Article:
Sometimes, we are asked to give an answer or opinion about something when we don't have enough information or are not sure about it. We call such an answer or opinion a “guess.”
People make guesses about a lot of things, like:
- the cost or amount of something
- what someone did or might do
- and the cause or effect of something
There are many ways to express guesses in English.
On an earlier Everyday Grammar program, we talked about using modal verbs such as "could" "might" and "must" for making guesses.
Another way to make a guess, or speculate, is with phrases. And on our program today, we will talk about six common phrases Americans use to make guesses.
Off the top of my head…
To begin, “off the top of my head” is a phrase that means from the knowledge you have in your memory.
When you use this phrase, you are making a guess or estimate without thinking about it much before you answer. This often happens when you do not have much time to answer.
For example, imagine that your vehicle was damaged in a traffic accident. You ask an auto technician to make an estimate about the cost of repairs. This is what he says after briefly examining the damage:
Off the top of my head, it should be around $800.
Sometimes, however, we use this phrase to state that we cannot remember something, are not sure or do not know the answer – like in this exchange:
What is the capital of Comoros?
I don’t know off the top of my head. But I can find out.
I wouldn't be surprised…
Next, sometimes you can base an opinion or guess on things you already know.
We use the phrase “I wouldn’t be surprised” to say that an action or fact is certain or likely, based on what we know about someone or something.
With this phrase, we are expecting something to happen because it is typical. Listen to this example:
I wouldn’t be surprised if she won the book award this year. Her short stories have received much praise in the media.
This phrase is also sometimes used to say that an undesirable action or situation is expected, as in this example:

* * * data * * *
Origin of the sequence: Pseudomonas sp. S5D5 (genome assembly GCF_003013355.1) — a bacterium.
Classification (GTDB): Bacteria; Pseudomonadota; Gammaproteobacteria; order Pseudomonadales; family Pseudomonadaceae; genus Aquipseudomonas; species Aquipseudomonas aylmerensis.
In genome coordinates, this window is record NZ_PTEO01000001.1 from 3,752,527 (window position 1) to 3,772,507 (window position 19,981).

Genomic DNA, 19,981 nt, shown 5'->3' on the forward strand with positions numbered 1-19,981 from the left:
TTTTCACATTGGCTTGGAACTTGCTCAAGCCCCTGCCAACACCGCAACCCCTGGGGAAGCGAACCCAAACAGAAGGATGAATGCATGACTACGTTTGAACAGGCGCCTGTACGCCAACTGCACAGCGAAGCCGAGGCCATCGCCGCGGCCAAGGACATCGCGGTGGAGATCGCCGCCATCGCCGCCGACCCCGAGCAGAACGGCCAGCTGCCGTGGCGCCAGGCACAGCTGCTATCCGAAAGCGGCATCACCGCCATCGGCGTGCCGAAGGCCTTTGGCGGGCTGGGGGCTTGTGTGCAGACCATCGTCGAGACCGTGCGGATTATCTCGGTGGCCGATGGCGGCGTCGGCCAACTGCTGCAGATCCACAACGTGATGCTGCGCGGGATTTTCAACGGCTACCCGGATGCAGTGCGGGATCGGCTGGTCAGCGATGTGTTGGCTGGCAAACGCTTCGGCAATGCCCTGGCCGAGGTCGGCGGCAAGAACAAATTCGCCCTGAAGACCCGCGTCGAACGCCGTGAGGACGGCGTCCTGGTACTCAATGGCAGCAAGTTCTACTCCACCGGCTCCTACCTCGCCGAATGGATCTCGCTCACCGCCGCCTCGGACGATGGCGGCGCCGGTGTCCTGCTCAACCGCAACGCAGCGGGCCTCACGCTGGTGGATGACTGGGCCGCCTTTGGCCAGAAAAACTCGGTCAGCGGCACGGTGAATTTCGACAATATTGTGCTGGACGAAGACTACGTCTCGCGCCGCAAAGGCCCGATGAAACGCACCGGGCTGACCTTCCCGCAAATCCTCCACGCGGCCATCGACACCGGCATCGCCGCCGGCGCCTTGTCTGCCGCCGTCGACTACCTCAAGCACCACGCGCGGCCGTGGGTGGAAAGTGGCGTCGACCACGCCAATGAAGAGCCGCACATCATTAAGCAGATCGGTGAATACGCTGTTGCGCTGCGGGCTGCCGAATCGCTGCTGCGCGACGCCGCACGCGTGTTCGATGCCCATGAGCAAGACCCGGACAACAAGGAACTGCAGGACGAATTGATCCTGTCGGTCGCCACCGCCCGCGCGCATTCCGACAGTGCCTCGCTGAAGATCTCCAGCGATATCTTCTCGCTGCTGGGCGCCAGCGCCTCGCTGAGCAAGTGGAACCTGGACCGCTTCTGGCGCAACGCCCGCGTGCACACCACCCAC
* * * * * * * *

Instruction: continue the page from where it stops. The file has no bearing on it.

I wouldn’t be surprised if the auto shop overcharged us. The last time I went for repairs, my bill was too high.
Knowing you / him / her...
The verb “know” is also useful when talking about what you think will happen based on what you know. When we use it in a certain way, it means “Considering how well I already know this person, place or thing, I am almost sure of what will happen.”
Listen to a short exchange between two people and I’ll show you what I mean. Let’s say they are roommates of a person named Vijay:
Vijay doesn’t return until next week so I am going to borrow his grill.
Knowing him, I’m sure that is fine.
This phrase can be used with a person’s name, a pronoun such as “you” “him” or “her,” a thing or a place. Here’s another example, this time about a thing:
Knowing my luck, it’ll start raining as soon as I leave the house!
It’s difficult to say
Next, we turn to the phrase “It’s difficult to say.” We use it to stress that a guess is difficult to make. For example, say two football teams are competing in a championship game, and someone asks you to predict which will win:
It’s difficult to say. Both teams have had an unusually strong season this year.
We also use this phrase when the overall effect of a problem is hard to measure or has not been fully studied:
It’s difficult to say what effect gun violence in the U.S. has had on tourism. But some countries have announced travel warnings.
There are two other ways of wording this phrase: “It’s tough to say” and “It’s hard to say.”
Now onto “I bet.” This is a phrase we use to say we think something is probably true or will probably happen. Take this example, about a person’s health:
My throat has been hurting since last night. I bet I'll get sick by tomorrow.
Other times, we use it to make a guess about something when we are angered or amused by it. Earlier, for example, a speaker talked about her bad luck with rain. Listen to what she says this time:
I’ve been waiting all week to go for a swim. I bet it will rain again today.
There’s no way / chance...
And finally, we use the phrase “There’s no way” to mean that we are certain something will not happen. It has the same meaning as “There’s no chance.” Both are commonly used when talking about people or situations.
For example, if you know your friend is afraid of heights, the friend probably would refuse to try a sport involving high places. Listen to this short exchange:
I really want Shelly to come skydiving with us!
There’s no way you'll persuade her. She is afraid of heights and hates flying in general.
By now, you might be wondering if you can simply use the word “guess” to make a guess. The answer is yes, as in this:
I know how much you love learning English, so I'm guessing you'll be back next week for more!
I’m Alice Bryant.
Alice Bryant wrote this story for Learning English. George Grow was the editor.
Words in This Story
modal verb – n. a verb that is usually used with another verb to express ideas such as possibility, necessity and permission
phrase – n. a group of two or more words that express a single idea but do not usually form a complete sentence
typical – adj. usual for a person, thing or group
bill – n. a document that says how much money you owe for something you have bought or used
grill – n. a metal frame used to cook food over hot coals or an open fire
stress – v. to give special attention to something
tourism – n. the activity of traveling to a place for pleasure
tough – adj. very difficult to do or deal with
amuse – v. to entertain someone in a light and pleasant way